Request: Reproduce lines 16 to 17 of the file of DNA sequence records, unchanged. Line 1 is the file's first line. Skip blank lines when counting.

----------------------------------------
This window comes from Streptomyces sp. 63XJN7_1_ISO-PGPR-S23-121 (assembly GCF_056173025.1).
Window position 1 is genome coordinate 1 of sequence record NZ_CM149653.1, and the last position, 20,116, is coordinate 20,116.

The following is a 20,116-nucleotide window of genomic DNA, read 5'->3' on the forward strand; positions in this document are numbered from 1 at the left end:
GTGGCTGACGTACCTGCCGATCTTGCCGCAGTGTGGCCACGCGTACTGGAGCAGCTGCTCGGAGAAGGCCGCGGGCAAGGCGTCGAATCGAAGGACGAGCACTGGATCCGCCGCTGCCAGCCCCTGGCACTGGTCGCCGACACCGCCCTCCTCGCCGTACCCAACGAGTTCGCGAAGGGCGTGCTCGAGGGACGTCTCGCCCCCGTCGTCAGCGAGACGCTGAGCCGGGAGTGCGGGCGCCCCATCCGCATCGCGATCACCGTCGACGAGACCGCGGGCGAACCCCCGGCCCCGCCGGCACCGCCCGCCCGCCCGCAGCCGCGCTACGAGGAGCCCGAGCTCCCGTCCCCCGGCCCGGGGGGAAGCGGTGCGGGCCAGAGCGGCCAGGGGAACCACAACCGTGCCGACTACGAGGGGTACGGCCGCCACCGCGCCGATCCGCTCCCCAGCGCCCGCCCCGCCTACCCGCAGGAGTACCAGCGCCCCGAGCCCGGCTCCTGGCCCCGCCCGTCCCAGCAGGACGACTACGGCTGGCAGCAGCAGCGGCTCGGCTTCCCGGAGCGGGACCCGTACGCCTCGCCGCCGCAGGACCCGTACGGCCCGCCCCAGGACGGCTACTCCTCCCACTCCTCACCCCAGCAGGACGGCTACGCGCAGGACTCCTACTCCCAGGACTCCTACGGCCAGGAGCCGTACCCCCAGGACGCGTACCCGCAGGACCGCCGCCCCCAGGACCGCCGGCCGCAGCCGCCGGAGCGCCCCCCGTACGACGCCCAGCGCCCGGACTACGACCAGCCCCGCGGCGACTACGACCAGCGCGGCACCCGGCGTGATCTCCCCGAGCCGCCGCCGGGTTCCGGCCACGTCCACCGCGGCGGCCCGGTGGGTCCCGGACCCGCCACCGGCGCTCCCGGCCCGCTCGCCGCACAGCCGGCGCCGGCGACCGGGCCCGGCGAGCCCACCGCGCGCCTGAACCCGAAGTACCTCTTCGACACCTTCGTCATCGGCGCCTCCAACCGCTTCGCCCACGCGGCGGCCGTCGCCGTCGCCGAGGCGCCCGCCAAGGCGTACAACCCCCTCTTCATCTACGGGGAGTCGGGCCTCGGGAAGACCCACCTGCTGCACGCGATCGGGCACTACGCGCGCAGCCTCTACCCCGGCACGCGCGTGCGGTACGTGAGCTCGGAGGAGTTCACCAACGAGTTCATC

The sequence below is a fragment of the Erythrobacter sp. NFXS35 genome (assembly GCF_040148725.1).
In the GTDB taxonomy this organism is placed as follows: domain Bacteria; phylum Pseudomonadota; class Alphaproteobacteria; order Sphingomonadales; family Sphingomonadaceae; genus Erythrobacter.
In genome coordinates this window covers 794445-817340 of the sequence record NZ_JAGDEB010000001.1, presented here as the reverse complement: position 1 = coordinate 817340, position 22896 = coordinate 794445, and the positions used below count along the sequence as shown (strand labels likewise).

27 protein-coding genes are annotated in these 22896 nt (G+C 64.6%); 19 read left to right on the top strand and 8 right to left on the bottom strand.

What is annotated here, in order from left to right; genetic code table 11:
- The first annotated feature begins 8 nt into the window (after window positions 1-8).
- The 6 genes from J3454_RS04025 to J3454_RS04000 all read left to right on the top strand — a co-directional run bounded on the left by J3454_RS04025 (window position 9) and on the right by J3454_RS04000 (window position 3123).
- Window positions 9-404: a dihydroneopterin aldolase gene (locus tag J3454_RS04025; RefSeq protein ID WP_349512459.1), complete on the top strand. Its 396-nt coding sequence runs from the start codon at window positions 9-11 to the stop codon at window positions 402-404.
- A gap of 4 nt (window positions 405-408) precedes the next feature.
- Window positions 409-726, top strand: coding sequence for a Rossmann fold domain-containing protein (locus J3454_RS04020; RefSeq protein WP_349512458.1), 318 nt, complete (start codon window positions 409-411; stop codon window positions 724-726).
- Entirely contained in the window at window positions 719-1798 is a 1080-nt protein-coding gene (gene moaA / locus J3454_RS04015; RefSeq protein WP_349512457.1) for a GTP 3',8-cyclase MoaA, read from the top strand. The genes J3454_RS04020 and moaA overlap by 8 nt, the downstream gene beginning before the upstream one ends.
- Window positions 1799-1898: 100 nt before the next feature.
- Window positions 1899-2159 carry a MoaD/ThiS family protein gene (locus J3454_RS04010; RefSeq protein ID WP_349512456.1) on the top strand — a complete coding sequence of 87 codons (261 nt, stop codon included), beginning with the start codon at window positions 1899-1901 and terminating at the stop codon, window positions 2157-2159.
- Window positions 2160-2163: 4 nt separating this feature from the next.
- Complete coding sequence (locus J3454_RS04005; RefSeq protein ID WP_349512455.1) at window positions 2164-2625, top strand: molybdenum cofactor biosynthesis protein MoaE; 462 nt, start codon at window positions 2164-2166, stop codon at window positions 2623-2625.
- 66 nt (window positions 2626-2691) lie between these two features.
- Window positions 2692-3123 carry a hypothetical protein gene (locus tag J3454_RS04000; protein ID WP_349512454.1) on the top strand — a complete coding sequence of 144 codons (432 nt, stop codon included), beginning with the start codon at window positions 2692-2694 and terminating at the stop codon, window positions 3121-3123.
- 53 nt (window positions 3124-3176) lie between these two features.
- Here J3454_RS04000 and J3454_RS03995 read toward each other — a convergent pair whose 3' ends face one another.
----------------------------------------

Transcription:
- Window positions 1799-1898: 100 nt before the next feature.
- Window positions 1899-2159 carry a MoaD/ThiS family protein gene (locus J3454_RS04010; RefSeq protein ID WP_349512456.1) on the top strand — a complete coding sequence of 87 codons (261 nt, stop codon included), beginning with the start codon at window positions 1899-1901 and terminating at the stop codon, window positions 2157-2159.